An unusual criminal case in Cordova that centers on a violent fishing boat collision two years ago is expected to wrap up without jail time.
The June 2016 crash between seiners in a Prince William Sound cove near Whittier revealed a dark side of Alaska's multimillion-dollar pink salmon fishery.
Kami Cabana, the 25-year-old third-generation fisherman at the helm of the Chugach Pearl, faced first-degree felony assault charges for what prosecutors called an intentional ramming.
Her attorney argued it was Jason Long, the Cordova-based skipper of the Temptation, who was actually at fault: He tried to force his way through a lineup of boats with a dangerous maneuver.
A U.S. Coast Guard investigation found the Temptation "dramatically increased its speed" about 12 seconds before the collision, according to an October 2017 final assessment letter. Long spotted a school of salmon in the bay and tried to pass through an opening between Cabana and the Silver Streak before they closed the gap.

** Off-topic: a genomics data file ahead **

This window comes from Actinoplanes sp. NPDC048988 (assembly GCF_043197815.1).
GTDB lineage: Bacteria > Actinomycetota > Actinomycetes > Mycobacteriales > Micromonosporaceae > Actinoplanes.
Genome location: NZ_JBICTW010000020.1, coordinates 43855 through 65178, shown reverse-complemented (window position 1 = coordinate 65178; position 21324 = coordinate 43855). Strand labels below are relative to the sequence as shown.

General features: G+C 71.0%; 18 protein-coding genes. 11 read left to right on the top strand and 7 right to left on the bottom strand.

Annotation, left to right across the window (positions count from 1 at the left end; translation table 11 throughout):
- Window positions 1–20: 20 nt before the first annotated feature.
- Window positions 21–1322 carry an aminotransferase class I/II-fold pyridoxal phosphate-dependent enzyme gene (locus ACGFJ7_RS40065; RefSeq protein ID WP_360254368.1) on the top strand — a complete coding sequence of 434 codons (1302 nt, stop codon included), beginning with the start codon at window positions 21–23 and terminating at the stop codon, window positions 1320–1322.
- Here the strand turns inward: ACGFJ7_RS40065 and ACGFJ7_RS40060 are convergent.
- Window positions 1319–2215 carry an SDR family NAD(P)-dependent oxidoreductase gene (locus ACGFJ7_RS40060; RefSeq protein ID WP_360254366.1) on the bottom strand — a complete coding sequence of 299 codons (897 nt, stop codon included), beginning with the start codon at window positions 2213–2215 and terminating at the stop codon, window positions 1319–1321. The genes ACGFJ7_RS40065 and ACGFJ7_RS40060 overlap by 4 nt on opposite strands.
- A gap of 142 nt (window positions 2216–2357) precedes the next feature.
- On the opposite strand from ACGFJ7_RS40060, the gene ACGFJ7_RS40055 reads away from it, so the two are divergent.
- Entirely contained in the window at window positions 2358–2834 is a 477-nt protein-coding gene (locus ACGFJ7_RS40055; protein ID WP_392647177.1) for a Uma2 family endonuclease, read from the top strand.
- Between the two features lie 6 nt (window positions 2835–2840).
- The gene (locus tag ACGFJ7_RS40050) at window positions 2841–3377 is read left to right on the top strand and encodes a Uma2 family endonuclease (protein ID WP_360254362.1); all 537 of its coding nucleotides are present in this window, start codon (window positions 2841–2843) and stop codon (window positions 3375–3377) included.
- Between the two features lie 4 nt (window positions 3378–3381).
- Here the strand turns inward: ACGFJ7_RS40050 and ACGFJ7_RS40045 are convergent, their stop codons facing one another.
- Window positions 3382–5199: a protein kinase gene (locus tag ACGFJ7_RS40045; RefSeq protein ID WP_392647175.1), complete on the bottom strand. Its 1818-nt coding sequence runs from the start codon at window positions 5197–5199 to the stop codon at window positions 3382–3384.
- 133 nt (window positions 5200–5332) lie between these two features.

Cabana never stopped her forward motion as she closed the gap, the report found. The Silver Streak's captain put his boat in reverse.
Long never slowed, the report states.
The Coast Guard hearing officer faulted Cabana and the other skipper. But he also found Long could have avoided the collision had he taken "proper evasive maneuvers" rather than speeding up.
The two sides reached a plea deal in the 2017 criminal case Friday in Cordova District Court.
The deal likely involves no incarceration for Cabana, now 27 and still fishing.
Who's to blame?
Minutes before a morning pink salmon opener that June day, boats nearly filled the cramped head of Waterfall Cove in Hidden Bay as seiners hauling skiffs jockeyed for position.